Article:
Sometimes it’s not the places we visit that make a trip memorable; rather it’s the people we meet. Don’t get me wrong. Kyrgyzstan’s Issyk Kul, or ‘Hot Lake’ in the local tongue, is a very beautiful place. It is by volume one of the top ten biggest lakes in the world and its location within the Tian Shan mountain range makes the landscape breathtaking to say the least. The region also has a lot of history, the southern stretch being a stopover in the ancient heyday of the famous Silk Road, and the northern shoreline begin popular with holidaymakers during the Soviet era. During my three-day journey around the lake, I wasn’t expecting much in terms of sightseeing but was pleasantly surprised by the interesting people I met along the way.
I started my journey around the lake from Bishkek, the capital of Kyrgyzstan. The route from Bishkek to Karakol goes along the northern shores of the lake. Public transport is very easy to get and the roads are decent enough to cycle on. Once travellers reach the Tian Shan mountain range and the lake comes into view, the landscape is spectacular. The barren alien rocky formation stretches as far as the eye can see. From the inside of a mini bus going at breakneck Kyrgyz speed, it’s quite a sight, but it was only when we made a quick pit stop that I got a chance to really appreciate the huge colorful layers of rock and the breathtaking scenery of which they are a part.
I arrived in Karakol and could immediately tell that this city had definitely seen better times. The mini-bus dropped us passengers off at what passed for a bus station, which was really just a large, dilapidated concrete building no longer in use; the last time the roads were paved was probably during the Soviet era; and, the typical Soviet style square concrete-tiled sidewalks had become rather uneven as they fought a losing battle with the waist-high fauna growing between the cracks. As I made my way to my accommodation, I passed by one closed down shop after another. Karakol was definitely poor. Even their city’s Lenin statue was slowly eroding away as he was already missing fingers. My bed for the night was a typical Soviet-style springy bed frame with a roll-up mattress. From my window, I literally could see where the city ended and where the wide-open rolling, grassy hills began. Despite its poverty, there was something about Karakol that was comforting.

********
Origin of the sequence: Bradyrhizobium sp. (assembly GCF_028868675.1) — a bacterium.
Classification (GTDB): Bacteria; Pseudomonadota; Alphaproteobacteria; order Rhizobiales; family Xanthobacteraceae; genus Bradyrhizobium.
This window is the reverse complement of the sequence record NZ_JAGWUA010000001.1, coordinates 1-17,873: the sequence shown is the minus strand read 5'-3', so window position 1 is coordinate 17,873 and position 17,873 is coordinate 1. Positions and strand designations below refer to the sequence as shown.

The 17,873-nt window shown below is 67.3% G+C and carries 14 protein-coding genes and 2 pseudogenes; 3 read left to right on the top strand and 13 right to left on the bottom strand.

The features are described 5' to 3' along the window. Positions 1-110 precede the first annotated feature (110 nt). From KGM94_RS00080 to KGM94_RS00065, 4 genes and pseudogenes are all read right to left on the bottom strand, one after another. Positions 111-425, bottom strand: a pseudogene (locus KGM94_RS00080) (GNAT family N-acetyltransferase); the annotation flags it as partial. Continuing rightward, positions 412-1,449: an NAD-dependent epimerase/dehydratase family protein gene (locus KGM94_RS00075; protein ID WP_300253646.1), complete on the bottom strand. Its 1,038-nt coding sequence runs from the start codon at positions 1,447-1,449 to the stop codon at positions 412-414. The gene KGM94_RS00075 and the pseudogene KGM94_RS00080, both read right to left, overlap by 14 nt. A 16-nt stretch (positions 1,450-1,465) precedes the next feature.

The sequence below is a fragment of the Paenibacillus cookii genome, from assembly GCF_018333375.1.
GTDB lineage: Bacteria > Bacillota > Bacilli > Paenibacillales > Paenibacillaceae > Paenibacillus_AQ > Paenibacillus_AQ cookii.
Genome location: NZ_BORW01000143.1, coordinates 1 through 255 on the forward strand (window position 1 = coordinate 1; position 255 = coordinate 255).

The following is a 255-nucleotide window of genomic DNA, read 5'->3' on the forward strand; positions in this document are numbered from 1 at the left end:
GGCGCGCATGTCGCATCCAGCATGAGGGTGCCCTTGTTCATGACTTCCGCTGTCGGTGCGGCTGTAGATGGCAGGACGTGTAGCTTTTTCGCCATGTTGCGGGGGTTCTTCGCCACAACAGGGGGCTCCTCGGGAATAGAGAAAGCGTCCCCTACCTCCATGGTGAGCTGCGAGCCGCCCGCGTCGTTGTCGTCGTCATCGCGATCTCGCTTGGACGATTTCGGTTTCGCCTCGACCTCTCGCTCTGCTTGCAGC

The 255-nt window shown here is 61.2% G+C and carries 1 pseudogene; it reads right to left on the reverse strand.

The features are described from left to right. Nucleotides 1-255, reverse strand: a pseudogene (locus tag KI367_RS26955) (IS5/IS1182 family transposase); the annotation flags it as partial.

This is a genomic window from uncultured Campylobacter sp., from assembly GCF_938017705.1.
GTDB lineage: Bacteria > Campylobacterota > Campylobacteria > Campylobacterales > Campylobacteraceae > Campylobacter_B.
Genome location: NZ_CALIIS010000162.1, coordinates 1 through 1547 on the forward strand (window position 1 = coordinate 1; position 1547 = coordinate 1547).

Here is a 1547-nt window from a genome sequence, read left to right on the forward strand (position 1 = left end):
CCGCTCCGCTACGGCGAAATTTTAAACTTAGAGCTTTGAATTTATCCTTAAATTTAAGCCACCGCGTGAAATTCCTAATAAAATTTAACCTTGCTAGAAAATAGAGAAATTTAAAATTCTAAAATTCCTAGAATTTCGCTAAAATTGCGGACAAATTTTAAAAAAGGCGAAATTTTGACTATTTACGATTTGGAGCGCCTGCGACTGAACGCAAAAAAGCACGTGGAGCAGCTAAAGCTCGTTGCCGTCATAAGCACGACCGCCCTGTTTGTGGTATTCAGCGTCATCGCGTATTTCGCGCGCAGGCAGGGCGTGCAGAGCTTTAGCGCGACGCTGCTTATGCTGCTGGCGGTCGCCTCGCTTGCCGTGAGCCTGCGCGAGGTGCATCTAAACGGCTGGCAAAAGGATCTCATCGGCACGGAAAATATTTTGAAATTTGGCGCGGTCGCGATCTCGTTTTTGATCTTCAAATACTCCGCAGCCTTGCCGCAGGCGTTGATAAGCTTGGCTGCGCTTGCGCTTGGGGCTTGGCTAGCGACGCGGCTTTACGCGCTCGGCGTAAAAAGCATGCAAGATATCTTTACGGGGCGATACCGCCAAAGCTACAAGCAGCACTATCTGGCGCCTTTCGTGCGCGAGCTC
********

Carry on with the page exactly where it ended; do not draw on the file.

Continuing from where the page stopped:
I walked around Karakol doing some sightseeing. The city itself is not on the coast of the lake, so there isn’t any beautiful lakeside sunset. Its most famous landmarks are the Durgan mosque, a colorful wooden mosque built by the Chinese, and the Russian Orthodox Holy Trinity Cathedral, an ornate affair restored by the Church after the collapse of the Soviet Union. The main tourist season is in winter when people come here to ski, so things were quite quiet and laid-back during the warm June day. As evening set in and I started thinking about dinner, I realized that the choice of eateries were very limited, and even the cafes I found had a very select menu. Although they lacked food, however, I wasn’t faced with the unenthusiastic indifference that I was used to from travelling around other old Soviet establishments. The café workers were friendly and I also met some locals who made me feel right at home. Our dinner wasn’t particularly healthy, mostly snacks and alcohol, but I happily joined them as their apartment above the café took on a party atmosphere. What could have been a lonely night of soggy salad and sausages on buttered bread ended up being quite enjoyable with good company and a variety of nuts, chips and sweets. I went to bed feeling satisfied and happy.
The next day, I headed towards Balykchy on the western end of Issyk Kul taking the southern route. On the recommendation of one of the locals I met the previous night, I stopped along the way at a place called Kadje Sai, apparently a very special place for the Kyrgyz people. I was surprised to find not much more than a shop, a small hotel and a ‘shashlik’ shish-kebab café, along with a handful of sunbathers lying in the red sandy beach, but other than that, there wasn’t much here. I walked back a couple of kilometers to an interesting complex we had passed earlier, an enormous and strange complex in the middle of nowhere. I’m not even exactly sure what to call it; it wasn’t exactly a palace, or a garden or a monument. It was basically about a kilometer of wall with beautiful paintings depicting desert life, boasting a bolted gate around the midway point. Looking inside the gate I could see what looked like an alter depicting a kingly figure at the end of a plot of land, and on the opposite side of the highway was a huge monument with what appeared to be a flying man overlooking the highway from its rocky vantage point. I later learned that Kadje Sai is believed to have been the midpoint of the Silk Road.